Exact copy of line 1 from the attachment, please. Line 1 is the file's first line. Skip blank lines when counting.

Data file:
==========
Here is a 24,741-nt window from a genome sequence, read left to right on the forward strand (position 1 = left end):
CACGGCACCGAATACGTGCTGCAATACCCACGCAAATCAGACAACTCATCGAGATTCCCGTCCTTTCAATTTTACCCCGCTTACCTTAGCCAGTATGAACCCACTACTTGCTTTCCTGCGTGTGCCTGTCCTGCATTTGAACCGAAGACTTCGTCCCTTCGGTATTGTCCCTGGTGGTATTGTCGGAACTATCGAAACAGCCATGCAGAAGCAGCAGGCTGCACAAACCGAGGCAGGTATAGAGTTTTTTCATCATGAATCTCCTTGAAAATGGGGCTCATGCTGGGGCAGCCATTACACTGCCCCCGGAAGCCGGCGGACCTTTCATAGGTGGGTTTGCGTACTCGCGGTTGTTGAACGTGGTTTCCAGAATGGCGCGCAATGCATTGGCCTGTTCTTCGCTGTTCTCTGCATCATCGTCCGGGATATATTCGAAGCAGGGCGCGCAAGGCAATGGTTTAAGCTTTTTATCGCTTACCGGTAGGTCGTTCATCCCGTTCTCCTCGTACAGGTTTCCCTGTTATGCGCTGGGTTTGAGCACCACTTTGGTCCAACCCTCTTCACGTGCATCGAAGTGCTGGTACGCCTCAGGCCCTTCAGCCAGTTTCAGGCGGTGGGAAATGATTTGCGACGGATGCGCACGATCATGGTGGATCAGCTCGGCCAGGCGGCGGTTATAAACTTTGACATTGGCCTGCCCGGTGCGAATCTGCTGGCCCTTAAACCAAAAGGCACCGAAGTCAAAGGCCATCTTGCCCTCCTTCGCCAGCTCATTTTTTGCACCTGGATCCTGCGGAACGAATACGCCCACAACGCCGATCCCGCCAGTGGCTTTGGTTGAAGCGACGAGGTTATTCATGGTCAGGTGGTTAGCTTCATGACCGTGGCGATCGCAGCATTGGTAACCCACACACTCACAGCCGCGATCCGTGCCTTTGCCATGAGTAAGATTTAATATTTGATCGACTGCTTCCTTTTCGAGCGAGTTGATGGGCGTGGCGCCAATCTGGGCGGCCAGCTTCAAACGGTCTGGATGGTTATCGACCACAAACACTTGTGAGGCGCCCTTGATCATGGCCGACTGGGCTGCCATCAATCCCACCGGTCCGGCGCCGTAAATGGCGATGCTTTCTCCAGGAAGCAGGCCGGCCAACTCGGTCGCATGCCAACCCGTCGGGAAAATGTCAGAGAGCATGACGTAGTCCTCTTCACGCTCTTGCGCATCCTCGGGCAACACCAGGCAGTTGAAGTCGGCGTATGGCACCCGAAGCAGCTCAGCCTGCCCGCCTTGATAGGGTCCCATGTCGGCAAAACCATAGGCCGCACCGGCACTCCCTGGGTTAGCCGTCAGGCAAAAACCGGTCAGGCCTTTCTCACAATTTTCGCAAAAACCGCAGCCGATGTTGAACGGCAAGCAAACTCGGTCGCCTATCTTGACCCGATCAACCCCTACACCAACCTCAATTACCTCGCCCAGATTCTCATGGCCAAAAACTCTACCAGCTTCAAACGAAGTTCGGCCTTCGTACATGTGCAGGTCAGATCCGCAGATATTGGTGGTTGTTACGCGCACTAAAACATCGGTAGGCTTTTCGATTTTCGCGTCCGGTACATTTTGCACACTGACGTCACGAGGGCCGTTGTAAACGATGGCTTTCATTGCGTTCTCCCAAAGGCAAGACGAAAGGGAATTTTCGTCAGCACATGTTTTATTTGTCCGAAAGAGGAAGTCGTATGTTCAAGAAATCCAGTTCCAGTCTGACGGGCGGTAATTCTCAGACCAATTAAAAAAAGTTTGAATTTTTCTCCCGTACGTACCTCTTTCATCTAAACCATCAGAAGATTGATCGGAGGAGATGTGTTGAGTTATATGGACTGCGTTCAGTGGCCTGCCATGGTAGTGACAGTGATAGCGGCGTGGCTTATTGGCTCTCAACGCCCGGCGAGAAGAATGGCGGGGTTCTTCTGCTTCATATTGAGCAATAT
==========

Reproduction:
Here is a 24,741-nt window from a genome sequence, read left to right on the forward strand (position 1 = left end):